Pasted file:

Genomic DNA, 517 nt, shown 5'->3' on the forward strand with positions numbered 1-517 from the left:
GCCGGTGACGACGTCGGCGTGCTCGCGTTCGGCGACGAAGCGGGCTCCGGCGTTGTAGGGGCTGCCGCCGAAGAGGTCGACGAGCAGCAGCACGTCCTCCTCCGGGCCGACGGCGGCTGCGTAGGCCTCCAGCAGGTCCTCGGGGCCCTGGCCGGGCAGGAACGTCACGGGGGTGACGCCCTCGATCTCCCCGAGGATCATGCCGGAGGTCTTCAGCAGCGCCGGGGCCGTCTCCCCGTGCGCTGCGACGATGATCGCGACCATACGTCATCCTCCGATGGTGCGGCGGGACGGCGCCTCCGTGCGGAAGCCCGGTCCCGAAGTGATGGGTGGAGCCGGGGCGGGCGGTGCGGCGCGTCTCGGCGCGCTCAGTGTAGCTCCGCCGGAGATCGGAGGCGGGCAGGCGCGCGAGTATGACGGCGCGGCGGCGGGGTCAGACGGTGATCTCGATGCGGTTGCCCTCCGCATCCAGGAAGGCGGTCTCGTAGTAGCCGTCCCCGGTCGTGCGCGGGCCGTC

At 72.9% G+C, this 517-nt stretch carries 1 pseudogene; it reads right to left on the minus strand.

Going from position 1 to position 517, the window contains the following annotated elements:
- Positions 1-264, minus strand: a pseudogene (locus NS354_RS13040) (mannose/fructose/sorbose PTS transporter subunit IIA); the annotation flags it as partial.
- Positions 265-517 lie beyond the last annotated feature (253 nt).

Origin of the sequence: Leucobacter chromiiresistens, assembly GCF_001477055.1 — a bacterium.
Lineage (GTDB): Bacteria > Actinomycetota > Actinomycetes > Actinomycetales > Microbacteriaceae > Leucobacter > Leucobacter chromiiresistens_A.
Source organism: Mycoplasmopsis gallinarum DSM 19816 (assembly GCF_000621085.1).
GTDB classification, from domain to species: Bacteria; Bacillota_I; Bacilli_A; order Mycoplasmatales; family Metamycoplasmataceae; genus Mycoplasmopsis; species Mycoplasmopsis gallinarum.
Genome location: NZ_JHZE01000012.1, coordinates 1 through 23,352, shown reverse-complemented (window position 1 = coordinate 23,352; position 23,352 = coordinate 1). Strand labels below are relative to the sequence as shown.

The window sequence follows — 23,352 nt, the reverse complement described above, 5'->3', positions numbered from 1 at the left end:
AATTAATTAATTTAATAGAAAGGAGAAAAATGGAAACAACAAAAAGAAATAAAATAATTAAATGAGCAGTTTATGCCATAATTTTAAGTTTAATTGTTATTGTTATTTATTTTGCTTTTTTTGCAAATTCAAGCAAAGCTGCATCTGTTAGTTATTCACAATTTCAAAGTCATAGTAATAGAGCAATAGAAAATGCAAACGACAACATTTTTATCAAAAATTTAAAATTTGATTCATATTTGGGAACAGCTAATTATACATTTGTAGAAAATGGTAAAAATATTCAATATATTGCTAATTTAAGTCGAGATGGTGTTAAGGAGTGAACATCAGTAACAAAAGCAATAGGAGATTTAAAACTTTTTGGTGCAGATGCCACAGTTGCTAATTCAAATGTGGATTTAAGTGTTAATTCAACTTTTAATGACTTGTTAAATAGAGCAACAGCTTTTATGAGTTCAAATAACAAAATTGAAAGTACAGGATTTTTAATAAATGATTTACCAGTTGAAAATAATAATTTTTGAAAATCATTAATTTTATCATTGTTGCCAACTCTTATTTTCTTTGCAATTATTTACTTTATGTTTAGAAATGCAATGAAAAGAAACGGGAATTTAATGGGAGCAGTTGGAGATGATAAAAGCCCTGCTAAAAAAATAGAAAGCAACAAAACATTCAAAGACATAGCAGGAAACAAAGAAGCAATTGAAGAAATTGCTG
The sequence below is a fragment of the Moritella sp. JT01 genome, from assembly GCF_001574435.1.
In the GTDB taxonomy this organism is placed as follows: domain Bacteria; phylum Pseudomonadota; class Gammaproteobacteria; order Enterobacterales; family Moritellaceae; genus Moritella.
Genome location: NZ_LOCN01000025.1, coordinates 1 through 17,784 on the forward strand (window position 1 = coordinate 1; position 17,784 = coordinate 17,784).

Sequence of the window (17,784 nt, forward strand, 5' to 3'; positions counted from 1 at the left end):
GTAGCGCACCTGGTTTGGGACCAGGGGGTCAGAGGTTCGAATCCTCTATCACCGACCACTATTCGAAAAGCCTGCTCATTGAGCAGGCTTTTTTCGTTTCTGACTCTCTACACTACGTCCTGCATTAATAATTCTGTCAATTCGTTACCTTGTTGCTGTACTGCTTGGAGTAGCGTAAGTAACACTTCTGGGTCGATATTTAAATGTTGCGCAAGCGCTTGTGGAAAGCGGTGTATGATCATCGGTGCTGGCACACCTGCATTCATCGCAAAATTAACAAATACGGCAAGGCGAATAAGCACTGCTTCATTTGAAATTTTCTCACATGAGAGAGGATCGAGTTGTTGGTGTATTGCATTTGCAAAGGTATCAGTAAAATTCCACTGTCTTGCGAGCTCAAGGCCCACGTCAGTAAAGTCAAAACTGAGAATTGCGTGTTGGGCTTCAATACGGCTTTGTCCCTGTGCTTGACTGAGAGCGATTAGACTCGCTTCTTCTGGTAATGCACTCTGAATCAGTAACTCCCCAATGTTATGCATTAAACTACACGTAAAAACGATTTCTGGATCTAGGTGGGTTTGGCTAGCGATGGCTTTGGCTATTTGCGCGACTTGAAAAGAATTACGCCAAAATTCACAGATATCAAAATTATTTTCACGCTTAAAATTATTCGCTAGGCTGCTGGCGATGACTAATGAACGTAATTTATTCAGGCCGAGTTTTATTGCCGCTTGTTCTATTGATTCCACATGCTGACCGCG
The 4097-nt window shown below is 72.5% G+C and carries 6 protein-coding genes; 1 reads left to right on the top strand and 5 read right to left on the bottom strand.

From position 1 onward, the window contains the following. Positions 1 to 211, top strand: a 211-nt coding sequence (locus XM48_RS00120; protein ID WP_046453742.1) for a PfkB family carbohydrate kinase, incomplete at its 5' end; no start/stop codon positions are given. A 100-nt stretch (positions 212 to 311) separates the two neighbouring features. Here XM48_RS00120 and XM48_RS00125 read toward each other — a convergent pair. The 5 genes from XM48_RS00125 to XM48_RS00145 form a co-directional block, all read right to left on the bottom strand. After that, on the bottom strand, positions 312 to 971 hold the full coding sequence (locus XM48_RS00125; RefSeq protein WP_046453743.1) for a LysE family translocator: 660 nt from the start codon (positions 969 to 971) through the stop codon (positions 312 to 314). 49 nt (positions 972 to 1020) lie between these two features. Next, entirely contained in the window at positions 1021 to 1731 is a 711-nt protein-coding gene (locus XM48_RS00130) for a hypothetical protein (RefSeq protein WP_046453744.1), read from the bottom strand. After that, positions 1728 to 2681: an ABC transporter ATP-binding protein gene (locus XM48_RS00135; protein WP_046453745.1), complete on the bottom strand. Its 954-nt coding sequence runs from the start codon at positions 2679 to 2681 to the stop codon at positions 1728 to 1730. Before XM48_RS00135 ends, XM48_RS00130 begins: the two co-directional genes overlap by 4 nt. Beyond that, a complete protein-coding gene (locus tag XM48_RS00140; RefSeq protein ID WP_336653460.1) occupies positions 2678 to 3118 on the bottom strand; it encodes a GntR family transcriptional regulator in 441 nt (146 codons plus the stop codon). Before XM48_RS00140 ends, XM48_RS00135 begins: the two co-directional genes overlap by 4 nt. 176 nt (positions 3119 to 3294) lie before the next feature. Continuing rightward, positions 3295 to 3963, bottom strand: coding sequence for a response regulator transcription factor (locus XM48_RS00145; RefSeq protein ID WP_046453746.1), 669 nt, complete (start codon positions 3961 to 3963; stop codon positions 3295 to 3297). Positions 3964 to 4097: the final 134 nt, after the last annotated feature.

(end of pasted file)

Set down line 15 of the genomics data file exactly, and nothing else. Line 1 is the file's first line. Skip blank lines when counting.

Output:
In the GTDB taxonomy this organism is placed as follows: domain Bacteria; phylum Pseudomonadota; class Gammaproteobacteria; order Enterobacterales; family Moritellaceae; genus Moritella.